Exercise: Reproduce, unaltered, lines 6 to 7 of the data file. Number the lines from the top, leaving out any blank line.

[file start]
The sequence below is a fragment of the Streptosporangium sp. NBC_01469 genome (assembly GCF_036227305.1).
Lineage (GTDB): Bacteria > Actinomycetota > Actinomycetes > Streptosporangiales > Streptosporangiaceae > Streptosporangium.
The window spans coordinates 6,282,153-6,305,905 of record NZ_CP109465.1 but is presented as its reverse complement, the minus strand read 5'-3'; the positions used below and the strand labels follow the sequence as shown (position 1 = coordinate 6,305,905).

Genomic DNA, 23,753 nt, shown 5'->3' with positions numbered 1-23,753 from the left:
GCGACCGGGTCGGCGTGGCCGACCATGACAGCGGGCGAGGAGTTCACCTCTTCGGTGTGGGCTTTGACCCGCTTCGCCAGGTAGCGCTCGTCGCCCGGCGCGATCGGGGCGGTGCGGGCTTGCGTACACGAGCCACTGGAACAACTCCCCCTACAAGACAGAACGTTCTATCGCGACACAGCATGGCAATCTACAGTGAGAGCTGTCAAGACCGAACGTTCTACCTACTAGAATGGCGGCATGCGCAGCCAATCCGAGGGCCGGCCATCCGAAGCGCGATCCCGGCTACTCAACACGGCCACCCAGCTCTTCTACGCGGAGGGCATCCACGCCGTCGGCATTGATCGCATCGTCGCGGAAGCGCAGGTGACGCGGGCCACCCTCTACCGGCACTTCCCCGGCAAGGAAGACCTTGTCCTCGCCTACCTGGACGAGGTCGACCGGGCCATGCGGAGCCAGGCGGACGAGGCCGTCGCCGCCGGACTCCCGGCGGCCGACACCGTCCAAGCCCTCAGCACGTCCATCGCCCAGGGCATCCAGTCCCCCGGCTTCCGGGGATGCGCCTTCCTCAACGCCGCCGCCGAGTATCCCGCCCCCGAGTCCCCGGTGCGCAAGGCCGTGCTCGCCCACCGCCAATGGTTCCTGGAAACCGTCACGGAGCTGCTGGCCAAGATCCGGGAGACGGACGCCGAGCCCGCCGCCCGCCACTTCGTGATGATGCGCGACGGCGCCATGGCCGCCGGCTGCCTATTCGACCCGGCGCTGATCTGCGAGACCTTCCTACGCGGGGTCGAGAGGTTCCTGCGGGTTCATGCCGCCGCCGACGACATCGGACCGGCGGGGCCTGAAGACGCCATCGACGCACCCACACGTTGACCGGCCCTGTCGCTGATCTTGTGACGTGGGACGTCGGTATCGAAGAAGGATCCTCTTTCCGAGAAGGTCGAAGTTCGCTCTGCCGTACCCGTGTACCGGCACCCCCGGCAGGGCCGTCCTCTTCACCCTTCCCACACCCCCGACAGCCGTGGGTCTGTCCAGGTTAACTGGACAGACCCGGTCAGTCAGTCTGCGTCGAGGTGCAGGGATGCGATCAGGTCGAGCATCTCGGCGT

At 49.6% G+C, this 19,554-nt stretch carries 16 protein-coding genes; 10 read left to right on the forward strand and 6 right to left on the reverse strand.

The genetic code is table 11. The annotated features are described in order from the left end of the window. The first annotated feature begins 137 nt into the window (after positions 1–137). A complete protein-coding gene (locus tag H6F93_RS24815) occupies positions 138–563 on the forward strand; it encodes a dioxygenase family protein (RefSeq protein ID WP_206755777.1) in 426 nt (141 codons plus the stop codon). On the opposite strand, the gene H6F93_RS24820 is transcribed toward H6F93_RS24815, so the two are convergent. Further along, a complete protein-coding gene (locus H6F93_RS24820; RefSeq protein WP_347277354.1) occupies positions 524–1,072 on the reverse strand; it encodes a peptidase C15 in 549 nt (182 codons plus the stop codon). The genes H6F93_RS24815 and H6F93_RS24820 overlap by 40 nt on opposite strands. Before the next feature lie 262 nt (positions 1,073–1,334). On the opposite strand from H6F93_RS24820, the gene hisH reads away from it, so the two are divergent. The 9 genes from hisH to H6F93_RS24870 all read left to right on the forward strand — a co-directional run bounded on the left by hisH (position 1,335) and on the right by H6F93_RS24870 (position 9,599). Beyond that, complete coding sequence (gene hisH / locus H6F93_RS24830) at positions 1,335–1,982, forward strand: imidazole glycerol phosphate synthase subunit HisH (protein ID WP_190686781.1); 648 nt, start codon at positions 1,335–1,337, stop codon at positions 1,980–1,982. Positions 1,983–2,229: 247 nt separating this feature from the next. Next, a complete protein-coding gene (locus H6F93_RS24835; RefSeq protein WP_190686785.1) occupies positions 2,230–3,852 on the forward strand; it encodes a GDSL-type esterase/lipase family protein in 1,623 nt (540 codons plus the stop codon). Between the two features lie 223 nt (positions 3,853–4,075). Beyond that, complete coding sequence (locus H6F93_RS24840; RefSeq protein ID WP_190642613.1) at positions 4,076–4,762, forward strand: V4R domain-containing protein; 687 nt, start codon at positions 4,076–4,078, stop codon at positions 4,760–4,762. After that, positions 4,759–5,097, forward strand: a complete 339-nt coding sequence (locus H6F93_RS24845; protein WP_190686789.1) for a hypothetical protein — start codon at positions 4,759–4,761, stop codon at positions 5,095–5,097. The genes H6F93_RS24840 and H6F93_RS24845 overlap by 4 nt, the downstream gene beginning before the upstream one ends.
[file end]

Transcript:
At 49.6% G+C, this 19,554-nt stretch carries 16 protein-coding genes; 10 read left to right on the forward strand and 6 right to left on the reverse strand.

The genetic code is table 11. The annotated features are described in order from the left end of the window. The first annotated feature begins 137 nt into the window (after positions 1–137). A complete protein-coding gene (locus tag H6F93_RS24815) occupies positions 138–563 on the forward strand; it encodes a dioxygenase family protein (RefSeq protein ID WP_206755777.1) in 426 nt (141 codons plus the stop codon). On the opposite strand, the gene H6F93_RS24820 is transcribed toward H6F93_RS24815, so the two are convergent. Further along, a complete protein-coding gene (locus H6F93_RS24820; RefSeq protein WP_347277354.1) occupies positions 524–1,072 on the reverse strand; it encodes a peptidase C15 in 549 nt (182 codons plus the stop codon). The genes H6F93_RS24815 and H6F93_RS24820 overlap by 40 nt on opposite strands. Before the next feature lie 262 nt (positions 1,073–1,334). On the opposite strand from H6F93_RS24820, the gene hisH reads away from it, so the two are divergent. The 9 genes from hisH to H6F93_RS24870 all read left to right on the forward strand — a co-directional run bounded on the left by hisH (position 1,335) and on the right by H6F93_RS24870 (position 9,599). Beyond that, complete coding sequence (gene hisH / locus H6F93_RS24830) at positions 1,335–1,982, forward strand: imidazole glycerol phosphate synthase subunit HisH (protein ID WP_190686781.1); 648 nt, start codon at positions 1,335–1,337, stop codon at positions 1,980–1,982. Positions 1,983–2,229: 247 nt separating this feature from the next. Next, a complete protein-coding gene (locus H6F93_RS24835; RefSeq protein WP_190686785.1) occupies positions 2,230–3,852 on the forward strand; it encodes a GDSL-type esterase/lipase family protein in 1,623 nt (540 codons plus the stop codon). Between the two features lie 223 nt (positions 3,853–4,075). Beyond that, complete coding sequence (locus H6F93_RS24840; RefSeq protein ID WP_190642613.1) at positions 4,076–4,762, forward strand: V4R domain-containing protein; 687 nt, start codon at positions 4,076–4,078, stop codon at positions 4,760–4,762. After that, positions 4,759–5,097, forward strand: a complete 339-nt coding sequence (locus H6F93_RS24845; protein WP_190686789.1) for a hypothetical protein — start codon at positions 4,759–4,761, stop codon at positions 5,095–5,097. The genes H6F93_RS24840 and H6F93_RS24845 overlap by 4 nt, the downstream gene beginning before the upstream one ends.